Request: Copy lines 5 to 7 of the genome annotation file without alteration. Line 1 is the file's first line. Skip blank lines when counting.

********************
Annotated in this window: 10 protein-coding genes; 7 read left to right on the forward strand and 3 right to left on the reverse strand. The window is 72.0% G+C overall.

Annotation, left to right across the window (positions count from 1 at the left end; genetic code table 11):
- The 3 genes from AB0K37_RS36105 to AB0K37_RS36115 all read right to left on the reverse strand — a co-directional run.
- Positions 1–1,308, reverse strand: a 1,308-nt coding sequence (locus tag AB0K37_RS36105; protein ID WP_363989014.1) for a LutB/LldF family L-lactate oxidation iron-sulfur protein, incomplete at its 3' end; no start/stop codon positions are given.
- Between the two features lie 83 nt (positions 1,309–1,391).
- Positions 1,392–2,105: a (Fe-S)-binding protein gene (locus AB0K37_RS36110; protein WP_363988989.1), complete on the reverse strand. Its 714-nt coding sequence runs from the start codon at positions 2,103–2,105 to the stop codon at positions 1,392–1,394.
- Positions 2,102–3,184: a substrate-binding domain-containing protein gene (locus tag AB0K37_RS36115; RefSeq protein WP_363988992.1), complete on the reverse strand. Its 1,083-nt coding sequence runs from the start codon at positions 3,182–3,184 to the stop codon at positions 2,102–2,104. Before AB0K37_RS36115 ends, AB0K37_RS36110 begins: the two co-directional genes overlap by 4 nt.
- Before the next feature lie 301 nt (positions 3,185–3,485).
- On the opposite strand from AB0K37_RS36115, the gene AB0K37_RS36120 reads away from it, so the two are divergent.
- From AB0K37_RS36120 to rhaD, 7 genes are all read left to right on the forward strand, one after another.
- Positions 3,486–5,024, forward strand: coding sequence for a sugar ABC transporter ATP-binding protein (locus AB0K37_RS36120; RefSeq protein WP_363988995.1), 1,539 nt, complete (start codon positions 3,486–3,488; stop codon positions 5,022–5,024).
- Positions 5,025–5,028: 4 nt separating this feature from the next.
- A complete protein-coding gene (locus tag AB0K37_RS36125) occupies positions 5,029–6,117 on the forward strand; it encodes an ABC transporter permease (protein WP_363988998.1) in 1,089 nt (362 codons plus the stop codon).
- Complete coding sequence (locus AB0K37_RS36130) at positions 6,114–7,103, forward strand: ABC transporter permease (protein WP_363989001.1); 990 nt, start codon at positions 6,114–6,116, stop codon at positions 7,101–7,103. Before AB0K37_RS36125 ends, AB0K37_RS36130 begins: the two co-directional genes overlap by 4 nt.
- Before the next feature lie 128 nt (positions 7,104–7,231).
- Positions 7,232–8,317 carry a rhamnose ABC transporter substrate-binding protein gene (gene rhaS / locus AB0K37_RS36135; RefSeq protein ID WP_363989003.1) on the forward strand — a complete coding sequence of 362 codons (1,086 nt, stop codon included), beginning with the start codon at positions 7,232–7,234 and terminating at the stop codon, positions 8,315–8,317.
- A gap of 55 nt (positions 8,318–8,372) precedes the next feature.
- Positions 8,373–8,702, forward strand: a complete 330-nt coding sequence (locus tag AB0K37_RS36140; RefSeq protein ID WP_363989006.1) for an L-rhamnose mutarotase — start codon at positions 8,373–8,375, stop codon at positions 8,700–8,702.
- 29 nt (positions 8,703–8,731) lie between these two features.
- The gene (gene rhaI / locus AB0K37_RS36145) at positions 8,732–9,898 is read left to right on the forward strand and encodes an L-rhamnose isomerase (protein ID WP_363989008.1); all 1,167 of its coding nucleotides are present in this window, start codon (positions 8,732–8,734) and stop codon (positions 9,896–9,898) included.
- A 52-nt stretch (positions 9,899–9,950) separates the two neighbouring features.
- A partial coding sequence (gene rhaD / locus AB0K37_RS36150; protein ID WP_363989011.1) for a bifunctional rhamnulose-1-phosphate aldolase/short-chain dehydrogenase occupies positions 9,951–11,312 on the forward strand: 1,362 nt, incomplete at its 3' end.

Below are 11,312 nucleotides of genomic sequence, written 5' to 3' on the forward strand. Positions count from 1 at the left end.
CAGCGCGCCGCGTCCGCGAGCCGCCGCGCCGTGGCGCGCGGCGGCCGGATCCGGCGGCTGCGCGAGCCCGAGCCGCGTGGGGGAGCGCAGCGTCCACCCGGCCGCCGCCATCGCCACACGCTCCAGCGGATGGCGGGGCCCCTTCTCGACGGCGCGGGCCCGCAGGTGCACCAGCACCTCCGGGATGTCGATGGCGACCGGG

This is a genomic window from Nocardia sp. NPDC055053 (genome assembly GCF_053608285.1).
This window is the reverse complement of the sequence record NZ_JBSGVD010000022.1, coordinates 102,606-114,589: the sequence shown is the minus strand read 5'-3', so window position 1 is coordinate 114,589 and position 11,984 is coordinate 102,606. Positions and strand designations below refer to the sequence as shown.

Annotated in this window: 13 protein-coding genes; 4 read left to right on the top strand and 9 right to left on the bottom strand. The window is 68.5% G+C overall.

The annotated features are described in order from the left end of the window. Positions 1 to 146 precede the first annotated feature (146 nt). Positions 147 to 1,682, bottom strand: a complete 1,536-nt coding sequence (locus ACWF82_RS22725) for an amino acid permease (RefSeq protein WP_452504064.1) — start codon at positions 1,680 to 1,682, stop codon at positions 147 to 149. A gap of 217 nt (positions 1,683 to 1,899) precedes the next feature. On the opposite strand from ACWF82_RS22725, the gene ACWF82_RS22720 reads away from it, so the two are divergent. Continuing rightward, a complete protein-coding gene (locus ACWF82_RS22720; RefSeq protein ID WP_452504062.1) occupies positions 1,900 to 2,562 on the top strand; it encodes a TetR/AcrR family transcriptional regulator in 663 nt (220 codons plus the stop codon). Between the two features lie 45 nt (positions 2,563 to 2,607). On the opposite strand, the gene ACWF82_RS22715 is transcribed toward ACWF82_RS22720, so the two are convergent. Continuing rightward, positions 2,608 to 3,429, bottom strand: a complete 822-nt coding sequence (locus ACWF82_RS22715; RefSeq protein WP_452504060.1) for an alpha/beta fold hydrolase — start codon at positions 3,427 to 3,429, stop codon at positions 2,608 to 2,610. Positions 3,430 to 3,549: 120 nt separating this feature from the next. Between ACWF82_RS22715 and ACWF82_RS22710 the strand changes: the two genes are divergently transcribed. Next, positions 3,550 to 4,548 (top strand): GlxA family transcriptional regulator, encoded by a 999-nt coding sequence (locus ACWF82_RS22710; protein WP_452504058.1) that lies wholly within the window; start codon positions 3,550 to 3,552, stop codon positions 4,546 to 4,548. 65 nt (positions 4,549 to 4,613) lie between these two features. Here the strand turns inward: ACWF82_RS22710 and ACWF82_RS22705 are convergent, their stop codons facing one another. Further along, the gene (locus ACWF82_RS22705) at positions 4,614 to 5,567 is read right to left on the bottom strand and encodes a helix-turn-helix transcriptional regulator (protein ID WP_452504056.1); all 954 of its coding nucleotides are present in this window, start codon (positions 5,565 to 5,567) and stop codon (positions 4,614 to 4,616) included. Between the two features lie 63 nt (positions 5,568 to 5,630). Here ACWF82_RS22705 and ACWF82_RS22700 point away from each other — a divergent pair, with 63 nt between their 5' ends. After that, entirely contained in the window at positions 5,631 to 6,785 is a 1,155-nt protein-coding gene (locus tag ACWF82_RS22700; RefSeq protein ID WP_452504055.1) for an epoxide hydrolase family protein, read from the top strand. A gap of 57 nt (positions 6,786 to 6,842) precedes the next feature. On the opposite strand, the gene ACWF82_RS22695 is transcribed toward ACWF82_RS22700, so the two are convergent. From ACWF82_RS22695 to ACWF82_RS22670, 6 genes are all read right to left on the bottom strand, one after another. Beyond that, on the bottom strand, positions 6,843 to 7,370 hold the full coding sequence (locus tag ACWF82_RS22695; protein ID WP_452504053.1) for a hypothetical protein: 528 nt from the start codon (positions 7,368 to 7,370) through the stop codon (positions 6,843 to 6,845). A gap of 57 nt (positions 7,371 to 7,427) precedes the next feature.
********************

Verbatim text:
- Between the two features lie 83 nt (positions 1,309–1,391).
- Positions 1,392–2,105: a (Fe-S)-binding protein gene (locus AB0K37_RS36110; protein WP_363988989.1), complete on the reverse strand. Its 714-nt coding sequence runs from the start codon at positions 2,103–2,105 to the stop codon at positions 1,392–1,394.
- Positions 2,102–3,184: a substrate-binding domain-containing protein gene (locus tag AB0K37_RS36115; RefSeq protein WP_363988992.1), complete on the reverse strand. Its 1,083-nt coding sequence runs from the start codon at positions 3,182–3,184 to the stop codon at positions 2,102–2,104. Before AB0K37_RS36115 ends, AB0K37_RS36110 begins: the two co-directional genes overlap by 4 nt.